…I think that flexible menus are a good idea. They might even solve the issue of providing a light version of XnView easily. But some issues like the effort in programming for example must be clarified and taken into account…
• That is obvious. I tried to explain above how the effort can be reduced, it's worth a try, IMHO.
…I suggest to rename this topic to something like "Flexible menus" and start a new topic to discuss Wolfang's initial issue and question, the hard-coded menu structure, which one day might become the default menu structure for flexible menus.
• Like you feel, nothing against.

:mrgreen: G.
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Last edited by Clo on Fri Jun 22, 2007 1:48 am, edited 3 times in total.
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Re: Better---

Post by helmut » Thu Jun 21, 2007 9:48 pm

Clo wrote:• Such a speach sounds indeed much better, thank you.
Thanks, sometimes it makes a difference if you think about things thoroughly. The more I think about those flexible menus, the more I think that it might be a good way to reduce the complexity of XnView. Providing 2-3 versions with different initial functionality has some charm. But this will need further discussions in the appropriate topics.

I'm pretty sure that Pierre would find a way to implement this, so I do not worry and care too much about implementation. My main concern is still that there are so many other things to do, some of them discussed and suggested many months ago: E.g. Improved Rotation, Pan&Zoom, Automatic White Balance, improved categories and ratings, Webtemplates with preview, unified file handling in batch dialogs, and many more. I hope that Pierre finds enough time to implement most of them in not too far future.

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Post by JohnFredC » Tue Jun 26, 2007 6:06 pm

As Clo hints at, the biggest issue for the development of a user-defined menu system in XnView is the exposure of all internal XnView commands in the form of: function call, parameter(1), parameter(2), ..., parameter(n).

That this is a non-trivial matter is evidenced by the incomplete list of commands currently available for the XnView toolbar icons. If it was straight-forward for Pierre to do, wouldn't we already have ALL commands in the toolbar button definition list?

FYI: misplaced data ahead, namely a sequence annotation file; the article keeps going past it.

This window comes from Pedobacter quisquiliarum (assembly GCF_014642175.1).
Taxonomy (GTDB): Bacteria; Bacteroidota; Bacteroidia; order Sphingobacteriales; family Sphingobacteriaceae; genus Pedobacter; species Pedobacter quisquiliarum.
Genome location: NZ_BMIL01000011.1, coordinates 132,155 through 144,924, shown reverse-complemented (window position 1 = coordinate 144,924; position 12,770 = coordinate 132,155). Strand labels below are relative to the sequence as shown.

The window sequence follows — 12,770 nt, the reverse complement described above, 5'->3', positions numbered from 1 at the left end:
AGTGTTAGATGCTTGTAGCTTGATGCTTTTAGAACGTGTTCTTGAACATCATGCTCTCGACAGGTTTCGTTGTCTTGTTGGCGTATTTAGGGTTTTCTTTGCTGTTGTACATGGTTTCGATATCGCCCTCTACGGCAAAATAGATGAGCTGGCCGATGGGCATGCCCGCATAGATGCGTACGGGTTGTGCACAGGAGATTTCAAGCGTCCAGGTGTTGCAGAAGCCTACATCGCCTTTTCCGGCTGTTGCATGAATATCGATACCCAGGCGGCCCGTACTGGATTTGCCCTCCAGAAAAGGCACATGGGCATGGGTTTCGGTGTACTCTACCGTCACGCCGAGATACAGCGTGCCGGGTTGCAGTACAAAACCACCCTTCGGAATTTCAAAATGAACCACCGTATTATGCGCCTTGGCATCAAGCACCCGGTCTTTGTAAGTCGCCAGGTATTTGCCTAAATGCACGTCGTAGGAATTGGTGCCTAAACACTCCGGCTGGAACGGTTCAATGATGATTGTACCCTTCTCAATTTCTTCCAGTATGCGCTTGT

In retrospect, for my own applications, if I had started the design with such an architecture in mind (that is: exposed, standardized function calls), it would have made changing the control surfaces (menus, buttons, shortcuts, etc) so much easier. However, since in many cases I didn't, in my own apps the only approach that is not a radical re-architecting of the internal call structures themselves is an enormous If..Then..Else or Case..End Case structure with a large number of variant parameters and type-casting et al.

Not for the faint of heart.

Though I have been thinking about a record structure/lookup table approach that could be retrofitted with some effort.
John

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Three groups…

Post by Clo » Mon Jul 02, 2007 4:55 am

—> JohnFredC

:) Hello John !

• Sorry for the delay, but I had some health problems during this last fortnight…
…Though I have been thinking about a record structure/lookup table approach that could be retrofitted with some effort.
- It should be nice to see that you cogitated about that… :wink:
- All ideas are welcome.
- Like I said above, I drew a mock-up as a start to manage the internal commands.
- It's indeed a bit more complicated than in TC, since here we need three groups
(overlapping ones others, though) because the three display modes.
- I mean of course that some commands are not usable in some modes…
- Thank you for the thoughts you express here, it's still useful.

:mrgreen: KR